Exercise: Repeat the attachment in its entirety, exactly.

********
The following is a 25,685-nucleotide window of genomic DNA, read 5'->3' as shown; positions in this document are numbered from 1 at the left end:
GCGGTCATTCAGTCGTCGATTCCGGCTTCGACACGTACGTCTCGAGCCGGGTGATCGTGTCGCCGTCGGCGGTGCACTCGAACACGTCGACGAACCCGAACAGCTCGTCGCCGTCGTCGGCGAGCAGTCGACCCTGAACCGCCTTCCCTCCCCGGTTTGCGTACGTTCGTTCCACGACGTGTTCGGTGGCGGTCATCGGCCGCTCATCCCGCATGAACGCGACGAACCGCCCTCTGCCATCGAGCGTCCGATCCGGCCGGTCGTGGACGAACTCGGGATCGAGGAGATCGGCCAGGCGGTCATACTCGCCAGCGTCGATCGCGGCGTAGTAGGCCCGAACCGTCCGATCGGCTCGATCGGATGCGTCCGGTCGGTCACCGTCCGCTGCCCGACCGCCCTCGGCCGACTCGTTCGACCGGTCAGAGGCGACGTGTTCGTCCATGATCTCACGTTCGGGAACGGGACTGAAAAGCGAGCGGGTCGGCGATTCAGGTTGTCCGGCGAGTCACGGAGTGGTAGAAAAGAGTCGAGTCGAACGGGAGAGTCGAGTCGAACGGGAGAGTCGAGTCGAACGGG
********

The following is a 25,685-nucleotide window of genomic DNA, read 5'->3' as shown; positions in this document are numbered from 1 at the left end:
GCGGTCATTCAGTCGTCGATTCCGGCTTCGACACGTACGTCTCGAGCCGGGTGATCGTGTCGCCGTCGGCGGTGCACTCGAACACGTCGACGAACCCGAACAGCTCGTCGCCGTCGTCGGCGAGCAGTCGACCCTGAACCGCCTTCCCTCCCCGGTTTGCGTACGTTCGTTCCACGACGTGTTCGGTGGCGGTCATCGGCCGCTCATCCCGCATGAACGCGACGAACCGCCCTCTGCCATCGAGCGTCCGATCCGGCCGGTCGTGGACGAACTCGGGATCGAGGAGATCGGCCAGGCGGTCATACTCGCCAGCGTCGATCGCGGCGTAGTAGGCCCGAACCGTCCGATCGGCTCGATCGGATGCGTCCGGTCGGTCACCGTCCGCTGCCCGACCGCCCTCGGCCGACTCGTTCGACCGGTCAGAGGCGACGTGTTCGTCCATGATCTCACGTTCGGGAACGGGACTGAAAAGCGAGCGGGTCGGCGATTCAGGTTGTCCGGCGAGTCACGGAGTGGTAGAAAAGAGTCGAGTCGAACGGGAGAGTCGAGTCGAACGGGAGAGTCGAGTCGAACGGG